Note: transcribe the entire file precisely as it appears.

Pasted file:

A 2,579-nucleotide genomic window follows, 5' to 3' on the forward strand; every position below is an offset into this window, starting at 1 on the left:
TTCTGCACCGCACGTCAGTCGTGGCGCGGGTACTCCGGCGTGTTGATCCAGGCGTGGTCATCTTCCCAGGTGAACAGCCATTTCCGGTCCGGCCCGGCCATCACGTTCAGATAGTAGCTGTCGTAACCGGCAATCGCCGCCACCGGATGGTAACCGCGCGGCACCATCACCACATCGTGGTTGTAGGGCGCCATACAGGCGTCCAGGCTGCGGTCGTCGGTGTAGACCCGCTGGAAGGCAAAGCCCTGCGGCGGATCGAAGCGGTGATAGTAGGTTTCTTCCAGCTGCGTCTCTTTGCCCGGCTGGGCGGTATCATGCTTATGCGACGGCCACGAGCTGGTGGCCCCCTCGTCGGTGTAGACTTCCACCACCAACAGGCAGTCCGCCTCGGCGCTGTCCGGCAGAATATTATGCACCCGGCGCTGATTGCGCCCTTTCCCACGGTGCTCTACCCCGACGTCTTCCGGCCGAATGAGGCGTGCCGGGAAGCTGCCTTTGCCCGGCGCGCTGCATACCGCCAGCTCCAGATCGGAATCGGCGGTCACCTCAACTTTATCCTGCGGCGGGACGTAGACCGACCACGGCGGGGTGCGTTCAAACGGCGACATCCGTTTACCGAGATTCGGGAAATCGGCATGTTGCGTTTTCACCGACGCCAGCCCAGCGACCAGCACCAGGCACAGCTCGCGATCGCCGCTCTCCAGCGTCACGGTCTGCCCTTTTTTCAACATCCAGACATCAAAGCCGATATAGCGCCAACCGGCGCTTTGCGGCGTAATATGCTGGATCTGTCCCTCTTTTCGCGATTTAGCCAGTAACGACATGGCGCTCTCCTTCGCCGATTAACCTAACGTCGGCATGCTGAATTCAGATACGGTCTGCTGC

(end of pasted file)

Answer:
A 2,579-nucleotide genomic window follows, 5' to 3' on the forward strand; every position below is an offset into this window, starting at 1 on the left:
TTCTGCACCGCACGTCAGTCGTGGCGCGGGTACTCCGGCGTGTTGATCCAGGCGTGGTCATCTTCCCAGGTGAACAGCCATTTCCGGTCCGGCCCGGCCATCACGTTCAGATAGTAGCTGTCGTAACCGGCAATCGCCGCCACCGGATGGTAACCGCGCGGCACCATCACCACATCGTGGTTGTAGGGCGCCATACAGGCGTCCAGGCTGCGGTCGTCGGTGTAGACCCGCTGGAAGGCAAAGCCCTGCGGCGGATCGAAGCGGTGATAGTAGGTTTCTTCCAGCTGCGTCTCTTTGCCCGGCTGGGCGGTATCATGCTTATGCGACGGCCACGAGCTGGTGGCCCCCTCGTCGGTGTAGACTTCCACCACCAACAGGCAGTCCGCCTCGGCGCTGTCCGGCAGAATATTATGCACCCGGCGCTGATTGCGCCCTTTCCCACGGTGCTCTACCCCGACGTCTTCCGGCCGAATGAGGCGTGCCGGGAAGCTGCCTTTGCCCGGCGCGCTGCATACCGCCAGCTCCAGATCGGAATCGGCGGTCACCTCAACTTTATCCTGCGGCGGGACGTAGACCGACCACGGCGGGGTGCGTTCAAACGGCGACATCCGTTTACCGAGATTCGGGAAATCGGCATGTTGCGTTTTCACCGACGCCAGCCCAGCGACCAGCACCAGGCACAGCTCGCGATCGCCGCTCTCCAGCGTCACGGTCTGCCCTTTTTTCAACATCCAGACATCAAAGCCGATATAGCGCCAACCGGCGCTTTGCGGCGTAATATGCTGGATCTGTCCCTCTTTTCGCGATTTAGCCAGTAACGACATGGCGCTCTCCTTCGCCGATTAACCTAACGTCGGCATGCTGAATTCAGATACGGTCTGCTGC